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Background: I'm working on a CANBUS and sensor project for an offroad racing truck. Heat, reliability, and RF interference are all big concerns. I'm designing the PCB's and enclosure, so can be very flexible. The project will be powered off of the truck's battery which typically runs at about 14v. The PCB for the power regulation will be separate from the PCB with all of the logic, primarily for heat isolation. We need about 1A a 5V, and about 600mA at 3.3V.

Question: would a voltage regulator like a LM7805A or a 5v buck converter like a MP2307 be more effective for this particular use?

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    \$\begingroup\$ With a linear regulator, your 5 V load burns 5 W and your regulator burns about 9 W. Your 3.3 V load burns 1.9 W and its regulator burns 6 W. \$\endgroup\$ – The Photon Mar 31 '16 at 5:12
  • \$\begingroup\$ Is your truck powered by the battery, or is it a battery in a truck with an engine that is charging the battery? In the latter case, you have (as Jim Williams put it) the power supply from hell. See ISO7637. \$\endgroup\$ – Peter Smith Mar 31 '16 at 9:06
  • \$\begingroup\$ It is in fact a truck with an engine. \$\endgroup\$ – TheAutomator Mar 31 '16 at 15:28
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When you are dealing with automotive power supply design, there are several factors to keep in mind. 14V truck battery is not just 14V, but it can increase upto 24V if directly connected through ignition. Also the ignition time generates a high current which is first problem to worry. The whole power supply design can be divided into stages.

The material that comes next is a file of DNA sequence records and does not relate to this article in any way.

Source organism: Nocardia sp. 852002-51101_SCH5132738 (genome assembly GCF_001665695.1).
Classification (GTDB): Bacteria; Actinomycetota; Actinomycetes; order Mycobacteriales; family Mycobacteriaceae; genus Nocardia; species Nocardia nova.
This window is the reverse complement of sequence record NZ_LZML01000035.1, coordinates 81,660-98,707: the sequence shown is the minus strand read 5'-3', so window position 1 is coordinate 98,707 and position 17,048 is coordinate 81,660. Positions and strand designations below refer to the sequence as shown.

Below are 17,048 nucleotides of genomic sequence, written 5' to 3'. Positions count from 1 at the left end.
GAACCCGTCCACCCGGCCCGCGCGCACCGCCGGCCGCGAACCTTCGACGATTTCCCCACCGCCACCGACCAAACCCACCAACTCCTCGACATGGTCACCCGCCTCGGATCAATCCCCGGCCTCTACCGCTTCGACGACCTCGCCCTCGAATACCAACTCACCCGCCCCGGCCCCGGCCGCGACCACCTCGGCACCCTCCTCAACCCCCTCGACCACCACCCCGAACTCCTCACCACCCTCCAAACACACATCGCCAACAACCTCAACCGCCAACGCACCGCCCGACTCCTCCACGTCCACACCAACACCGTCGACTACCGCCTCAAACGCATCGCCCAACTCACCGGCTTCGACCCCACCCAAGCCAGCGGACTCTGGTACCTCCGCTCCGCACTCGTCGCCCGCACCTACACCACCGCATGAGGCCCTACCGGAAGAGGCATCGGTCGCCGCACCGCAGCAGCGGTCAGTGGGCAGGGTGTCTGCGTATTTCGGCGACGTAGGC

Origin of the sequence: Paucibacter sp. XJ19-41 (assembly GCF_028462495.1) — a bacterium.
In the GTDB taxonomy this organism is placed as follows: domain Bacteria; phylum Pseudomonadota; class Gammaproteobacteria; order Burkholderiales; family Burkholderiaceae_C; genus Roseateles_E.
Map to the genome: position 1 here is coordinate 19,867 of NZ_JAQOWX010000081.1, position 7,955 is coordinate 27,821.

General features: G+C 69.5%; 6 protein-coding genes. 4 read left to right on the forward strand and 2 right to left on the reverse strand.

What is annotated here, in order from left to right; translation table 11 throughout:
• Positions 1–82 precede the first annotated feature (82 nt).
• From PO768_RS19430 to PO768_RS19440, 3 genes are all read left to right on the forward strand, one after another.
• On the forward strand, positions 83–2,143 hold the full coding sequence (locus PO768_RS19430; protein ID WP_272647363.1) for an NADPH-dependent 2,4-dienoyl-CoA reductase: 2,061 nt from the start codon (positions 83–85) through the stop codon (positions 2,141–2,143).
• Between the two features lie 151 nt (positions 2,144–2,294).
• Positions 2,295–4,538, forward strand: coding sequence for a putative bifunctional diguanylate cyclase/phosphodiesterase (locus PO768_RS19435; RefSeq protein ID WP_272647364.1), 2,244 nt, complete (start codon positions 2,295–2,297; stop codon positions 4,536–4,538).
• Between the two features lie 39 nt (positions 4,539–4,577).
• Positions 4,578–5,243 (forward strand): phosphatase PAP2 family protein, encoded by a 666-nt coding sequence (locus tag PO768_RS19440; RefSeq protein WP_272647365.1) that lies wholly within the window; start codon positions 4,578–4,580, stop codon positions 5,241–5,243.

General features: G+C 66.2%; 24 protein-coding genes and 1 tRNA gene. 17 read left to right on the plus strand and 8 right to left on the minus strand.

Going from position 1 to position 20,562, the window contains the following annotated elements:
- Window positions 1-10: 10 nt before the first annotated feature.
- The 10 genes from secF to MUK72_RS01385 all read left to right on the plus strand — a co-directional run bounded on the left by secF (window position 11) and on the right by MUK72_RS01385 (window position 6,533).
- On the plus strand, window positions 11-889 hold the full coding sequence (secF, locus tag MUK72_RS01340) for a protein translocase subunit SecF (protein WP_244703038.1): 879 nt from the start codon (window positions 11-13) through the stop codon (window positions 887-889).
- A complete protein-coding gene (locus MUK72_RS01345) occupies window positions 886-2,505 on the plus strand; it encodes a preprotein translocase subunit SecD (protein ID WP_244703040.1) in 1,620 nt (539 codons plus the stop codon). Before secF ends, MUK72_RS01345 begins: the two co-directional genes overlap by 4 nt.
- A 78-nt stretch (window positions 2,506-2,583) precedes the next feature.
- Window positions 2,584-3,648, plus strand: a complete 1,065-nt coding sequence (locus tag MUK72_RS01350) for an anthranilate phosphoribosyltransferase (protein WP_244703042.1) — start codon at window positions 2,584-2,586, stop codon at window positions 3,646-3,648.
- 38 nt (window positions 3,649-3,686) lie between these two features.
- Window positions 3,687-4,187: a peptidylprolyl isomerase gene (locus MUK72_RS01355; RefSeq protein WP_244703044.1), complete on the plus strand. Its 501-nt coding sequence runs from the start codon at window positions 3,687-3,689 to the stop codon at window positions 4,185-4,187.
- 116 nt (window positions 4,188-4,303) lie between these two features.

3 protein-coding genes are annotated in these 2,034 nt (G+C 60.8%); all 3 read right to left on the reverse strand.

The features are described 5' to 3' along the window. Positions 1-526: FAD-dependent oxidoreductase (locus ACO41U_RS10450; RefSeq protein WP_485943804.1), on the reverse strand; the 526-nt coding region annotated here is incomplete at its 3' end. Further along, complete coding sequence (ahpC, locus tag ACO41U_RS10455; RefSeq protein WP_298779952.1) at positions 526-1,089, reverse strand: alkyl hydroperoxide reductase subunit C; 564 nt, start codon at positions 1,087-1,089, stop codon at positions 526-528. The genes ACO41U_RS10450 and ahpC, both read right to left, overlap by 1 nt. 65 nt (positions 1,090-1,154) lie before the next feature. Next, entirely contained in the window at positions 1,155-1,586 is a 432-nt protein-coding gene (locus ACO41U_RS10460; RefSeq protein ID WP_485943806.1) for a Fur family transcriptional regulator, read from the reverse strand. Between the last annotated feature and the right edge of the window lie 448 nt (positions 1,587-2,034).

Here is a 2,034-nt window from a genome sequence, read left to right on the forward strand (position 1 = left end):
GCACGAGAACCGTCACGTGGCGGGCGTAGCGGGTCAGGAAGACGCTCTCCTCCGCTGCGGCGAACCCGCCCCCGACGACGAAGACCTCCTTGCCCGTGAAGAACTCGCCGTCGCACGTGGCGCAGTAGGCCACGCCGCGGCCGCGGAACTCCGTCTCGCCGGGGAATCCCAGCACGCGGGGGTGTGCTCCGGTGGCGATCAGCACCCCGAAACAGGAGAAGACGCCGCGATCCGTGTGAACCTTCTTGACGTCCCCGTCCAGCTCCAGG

Stage 1: Protect your PCB from current surge with appropriate PTC fuse.

Stage 2: Use buck converter having appropriate rating (5V/1A in your case, so choose 5V/2A for further current distribution) (Heat sinking/thermal distribution is important point here in PCB design)

Stage 3: Input this 5V/2A to linear regulator to obtain 3.3v/600mA.

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  • \$\begingroup\$ The 5V needs to be 1.6A then. \$\endgroup\$ – Simon Richter Apr 1 '16 at 12:43
  • \$\begingroup\$ Yes Simon, you made a valid point. I modified the original answer accordingly. \$\endgroup\$ – Prasan Dutt Apr 1 '16 at 13:05
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Well, linear regulators will dissipate 15.4 watts of heat (voltage drop times current), so I think it would be advisable to use a switching converter if only to make thermal management simpler. Now, what you could do is build a switcher to step 14 volts down to 5 volts and then use a linear regulator to generate 3.3 volts from the 5 volt rail. The linear regulator in that case would only dissipate about 1 watt.

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